by Erica McFadden, Executive Director
The holidays can be stressful for some people, especially in 2020. But for reasons different than you would think.
Two years ago, a woman with intellectual and developmental disabilities (I/DD) gave birth to a baby boy in a Phoenix intermediate care facility (ICF) after she had been raped. This horrific incident laid bare the many cracks in our current system of monitoring care to prevent abuse against vulnerable adults. It sparked public outcry and actions from Governor Ducey and the state legislature.
Then, as significant changes to the monitoring system were about to materialize, the COVID-19 pandemic hit, leaving many in the I/DD community isolated until they gain access to the vaccine.
For the most part, programs and services serving people with I/DD in Arizona have closed or shifted to virtual services. Families and caregivers are stressed and overextended, juggling both work and children who must remain home. Many in the I/DD community have not seen their friends or loved ones since last March.
Against this lonely backdrop, some in our community are being victimized in the shadows—yet may not understand what is happening or know how to communicate the harmful abuse.
For some people, acting out with challenging behaviors is the only way to communicate any trauma they experience at home. But are we paying attention?
In response to increased isolation during this pandemic, more trauma-informed support is needed right now for our community and for those who love them. Trauma-informed means understanding the impacts of trauma and paths for recovery, recognizing the signs of trauma, and integrating this knowledge into policies, procedures, and practices to actively avoid re-traumatization.
An authentic, trauma-informed state system serving individuals with I/DD would:
Ensure people with I/DD know what abuse, neglect, or maltreatment (e.g., types of trauma) looks like, and what to do if they have been mistreated or experienced trauma;
Consistently provide accessible resources and recovery options for survivors with I/DD - like this recently created list at the Arizona Coalition to End Sexual and Domestic Violence
Universally train families, guardians, and professionals on recognizing trauma, abuse and neglect, as well as offering tools for how to respond, prevent, and recover
Collect data to evaluate these efforts and decide if corrective actions need to be made.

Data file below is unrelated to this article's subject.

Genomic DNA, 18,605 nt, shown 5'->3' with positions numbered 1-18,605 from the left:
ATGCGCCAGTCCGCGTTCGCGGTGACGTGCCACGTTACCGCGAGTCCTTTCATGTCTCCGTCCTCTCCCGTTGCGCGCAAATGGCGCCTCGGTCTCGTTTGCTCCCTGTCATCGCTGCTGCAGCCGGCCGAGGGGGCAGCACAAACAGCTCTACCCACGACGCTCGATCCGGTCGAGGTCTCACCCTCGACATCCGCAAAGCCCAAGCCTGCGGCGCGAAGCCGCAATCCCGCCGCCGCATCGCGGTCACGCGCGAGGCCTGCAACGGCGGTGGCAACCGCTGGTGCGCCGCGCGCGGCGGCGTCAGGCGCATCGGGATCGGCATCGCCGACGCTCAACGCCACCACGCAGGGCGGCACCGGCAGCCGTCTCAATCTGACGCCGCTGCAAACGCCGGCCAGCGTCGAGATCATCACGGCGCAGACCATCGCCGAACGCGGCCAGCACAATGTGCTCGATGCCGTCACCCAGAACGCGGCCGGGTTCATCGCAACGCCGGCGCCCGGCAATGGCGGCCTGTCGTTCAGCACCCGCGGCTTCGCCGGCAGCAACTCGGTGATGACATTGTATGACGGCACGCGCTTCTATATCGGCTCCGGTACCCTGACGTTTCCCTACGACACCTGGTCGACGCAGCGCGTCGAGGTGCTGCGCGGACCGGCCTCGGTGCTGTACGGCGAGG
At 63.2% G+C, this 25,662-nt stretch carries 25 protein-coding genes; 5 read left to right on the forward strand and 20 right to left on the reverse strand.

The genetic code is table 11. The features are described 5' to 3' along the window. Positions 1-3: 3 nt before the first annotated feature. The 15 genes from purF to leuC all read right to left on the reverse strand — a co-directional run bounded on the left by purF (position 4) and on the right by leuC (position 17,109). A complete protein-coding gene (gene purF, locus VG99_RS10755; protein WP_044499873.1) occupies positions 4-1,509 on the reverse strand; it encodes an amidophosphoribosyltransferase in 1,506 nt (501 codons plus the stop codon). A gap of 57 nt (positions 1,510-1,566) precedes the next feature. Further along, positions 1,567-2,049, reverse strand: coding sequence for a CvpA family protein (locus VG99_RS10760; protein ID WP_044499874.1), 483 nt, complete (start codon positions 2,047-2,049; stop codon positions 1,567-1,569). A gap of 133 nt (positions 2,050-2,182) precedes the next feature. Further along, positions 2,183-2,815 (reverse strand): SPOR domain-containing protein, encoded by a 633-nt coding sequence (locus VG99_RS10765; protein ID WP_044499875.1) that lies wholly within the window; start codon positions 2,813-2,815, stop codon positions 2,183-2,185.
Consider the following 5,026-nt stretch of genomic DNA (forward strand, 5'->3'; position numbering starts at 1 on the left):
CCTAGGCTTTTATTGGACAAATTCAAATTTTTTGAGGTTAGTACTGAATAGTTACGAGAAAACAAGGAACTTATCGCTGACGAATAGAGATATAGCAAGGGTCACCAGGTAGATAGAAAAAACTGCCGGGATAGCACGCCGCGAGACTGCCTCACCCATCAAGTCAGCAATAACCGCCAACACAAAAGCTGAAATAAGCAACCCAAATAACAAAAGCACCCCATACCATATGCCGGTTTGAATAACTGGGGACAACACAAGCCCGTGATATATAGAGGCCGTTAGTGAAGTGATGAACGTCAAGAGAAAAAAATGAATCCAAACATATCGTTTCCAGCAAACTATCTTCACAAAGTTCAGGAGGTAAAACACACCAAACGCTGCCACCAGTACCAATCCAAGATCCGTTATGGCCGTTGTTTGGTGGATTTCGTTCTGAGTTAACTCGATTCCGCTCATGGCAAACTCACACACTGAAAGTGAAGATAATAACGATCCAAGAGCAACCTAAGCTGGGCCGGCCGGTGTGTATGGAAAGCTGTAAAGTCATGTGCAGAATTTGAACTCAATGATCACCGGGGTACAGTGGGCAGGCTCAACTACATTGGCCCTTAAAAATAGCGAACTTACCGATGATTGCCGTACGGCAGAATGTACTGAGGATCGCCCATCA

So, we know what needs to happen to build a more trauma-informed system.... have we succeeded?
The answer is yes…and no.
The positive news: There have been some policy changes. As of October 1, 2020, the state’s Medicaid agency now requires direct service providers who receive its funding to “develop policies, signage, and training aimed at preventing abuse, neglect, and exploitation, as well as reporting and stabilizing incidents.”
Adult Protective Services and state agencies also continue to gradually improve coordination, communication, and internal training, bit by bit chipping away at the Governor’s Abuse and Neglect Prevention Task Force recommendations to prevent abuse.
The community-based Sexual Violence and I/DD Response Collaborative is also addressing some gaps. The Collaborative includes state agencies, self-advocates, families, organizations, and survivors. The group is sharing toolkits for families, the I/DD community, providers, and schools on how to recognize sexual abuse. It’s also working with domestic violence shelters and counselors to ensure they are accessible to people with various disabilities. We have funded trainings and research around trauma and recognizing sexual abuse targeted to the I/DD community and support staff.
Despite these efforts, there’s a notable lack of progress in the most critical area. Two years after the rape in an ICF, Division of Developmental Disabilities (DDD) members still do not have consistent information to recognize or report their own abuse. This fall, DDD staff created posters intended for vendors to display to help the I/DD community report abuse. However, the initial signage was not created in a way the I/DD community could understand. It’s critical for people to be able to report their own abuse. Fortunately, DDD is now working with self-advocates to correct this issue.
Disturbingly, some DDD members – especially those who are nonverbal – haven’t been seen or heard by their DDD Support Coordinator since March. It’s hard to know if trauma is happening if people aren’t being seen or heard.
In essence, there are now fewer eyes on the I/DD community during what’s arguably the most isolating time in our history.
If we really want to create a trauma-informed system, we need to identify gaps before crises occur—as opposed to waiting for abuse to happen. If we truly want to be effective, we need to intentionally include the actual people we want to help from the very beginning—as opposed to excluding them. If we make these changes, the hope is that by this time next year, our community will feel better supported, safe, and more at peace.
We don’t need another crisis to point out that these changes need to happen now.